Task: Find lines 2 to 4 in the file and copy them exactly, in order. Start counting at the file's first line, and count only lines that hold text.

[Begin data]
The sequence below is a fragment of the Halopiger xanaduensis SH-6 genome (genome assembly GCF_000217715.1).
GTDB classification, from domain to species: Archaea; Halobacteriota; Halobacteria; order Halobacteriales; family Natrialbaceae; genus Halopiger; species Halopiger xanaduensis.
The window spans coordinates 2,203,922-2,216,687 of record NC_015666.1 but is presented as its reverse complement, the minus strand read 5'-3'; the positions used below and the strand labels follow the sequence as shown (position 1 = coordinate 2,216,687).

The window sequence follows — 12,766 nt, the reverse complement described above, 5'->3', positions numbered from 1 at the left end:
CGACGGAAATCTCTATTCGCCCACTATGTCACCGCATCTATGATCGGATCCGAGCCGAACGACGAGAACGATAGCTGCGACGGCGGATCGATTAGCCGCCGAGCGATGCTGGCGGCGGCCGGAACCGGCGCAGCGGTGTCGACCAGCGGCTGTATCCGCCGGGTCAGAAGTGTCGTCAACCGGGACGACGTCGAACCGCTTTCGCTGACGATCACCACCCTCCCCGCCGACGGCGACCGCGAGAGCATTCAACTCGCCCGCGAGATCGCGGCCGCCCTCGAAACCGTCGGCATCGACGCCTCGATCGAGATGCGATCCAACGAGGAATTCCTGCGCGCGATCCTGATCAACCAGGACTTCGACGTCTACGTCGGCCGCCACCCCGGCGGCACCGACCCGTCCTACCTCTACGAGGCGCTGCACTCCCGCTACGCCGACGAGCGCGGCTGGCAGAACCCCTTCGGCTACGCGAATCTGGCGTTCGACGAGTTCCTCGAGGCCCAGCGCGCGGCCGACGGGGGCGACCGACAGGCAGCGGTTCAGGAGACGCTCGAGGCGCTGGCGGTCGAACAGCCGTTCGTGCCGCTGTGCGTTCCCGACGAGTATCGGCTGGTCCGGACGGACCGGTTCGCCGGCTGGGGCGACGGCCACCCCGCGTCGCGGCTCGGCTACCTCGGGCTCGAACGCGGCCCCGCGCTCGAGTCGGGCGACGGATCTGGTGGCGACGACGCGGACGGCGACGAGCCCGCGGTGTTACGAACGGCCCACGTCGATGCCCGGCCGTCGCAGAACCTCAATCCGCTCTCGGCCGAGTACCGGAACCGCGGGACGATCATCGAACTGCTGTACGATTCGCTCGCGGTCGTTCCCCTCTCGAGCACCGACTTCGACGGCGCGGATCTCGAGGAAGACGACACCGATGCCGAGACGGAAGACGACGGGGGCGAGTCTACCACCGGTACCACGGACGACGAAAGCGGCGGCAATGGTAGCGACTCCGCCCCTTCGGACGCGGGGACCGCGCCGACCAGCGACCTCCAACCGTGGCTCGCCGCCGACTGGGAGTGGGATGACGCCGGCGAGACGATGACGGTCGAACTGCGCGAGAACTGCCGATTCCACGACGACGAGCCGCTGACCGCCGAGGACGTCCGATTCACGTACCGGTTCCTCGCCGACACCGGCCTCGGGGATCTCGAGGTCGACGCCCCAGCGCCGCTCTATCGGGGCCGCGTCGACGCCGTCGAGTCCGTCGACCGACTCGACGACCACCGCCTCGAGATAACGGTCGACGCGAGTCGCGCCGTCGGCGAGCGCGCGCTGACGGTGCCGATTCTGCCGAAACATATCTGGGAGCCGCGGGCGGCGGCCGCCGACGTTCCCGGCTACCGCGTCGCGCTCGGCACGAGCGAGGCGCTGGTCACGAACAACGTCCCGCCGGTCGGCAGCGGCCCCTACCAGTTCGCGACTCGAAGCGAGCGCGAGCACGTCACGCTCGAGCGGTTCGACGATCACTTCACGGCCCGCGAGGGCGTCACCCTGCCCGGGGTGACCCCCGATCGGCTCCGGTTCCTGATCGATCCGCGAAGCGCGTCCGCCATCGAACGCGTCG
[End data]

GTDB classification, from domain to species: Archaea; Halobacteriota; Halobacteria; order Halobacteriales; family Natrialbaceae; genus Halopiger; species Halopiger xanaduensis.
The window spans coordinates 2,203,922-2,216,687 of record NC_015666.1 but is presented as its reverse complement, the minus strand read 5'-3'; the positions used below and the strand labels follow the sequence as shown (position 1 = coordinate 2,216,687).

The window sequence follows — 12,766 nt, the reverse complement described above, 5'->3', positions numbered from 1 at the left end: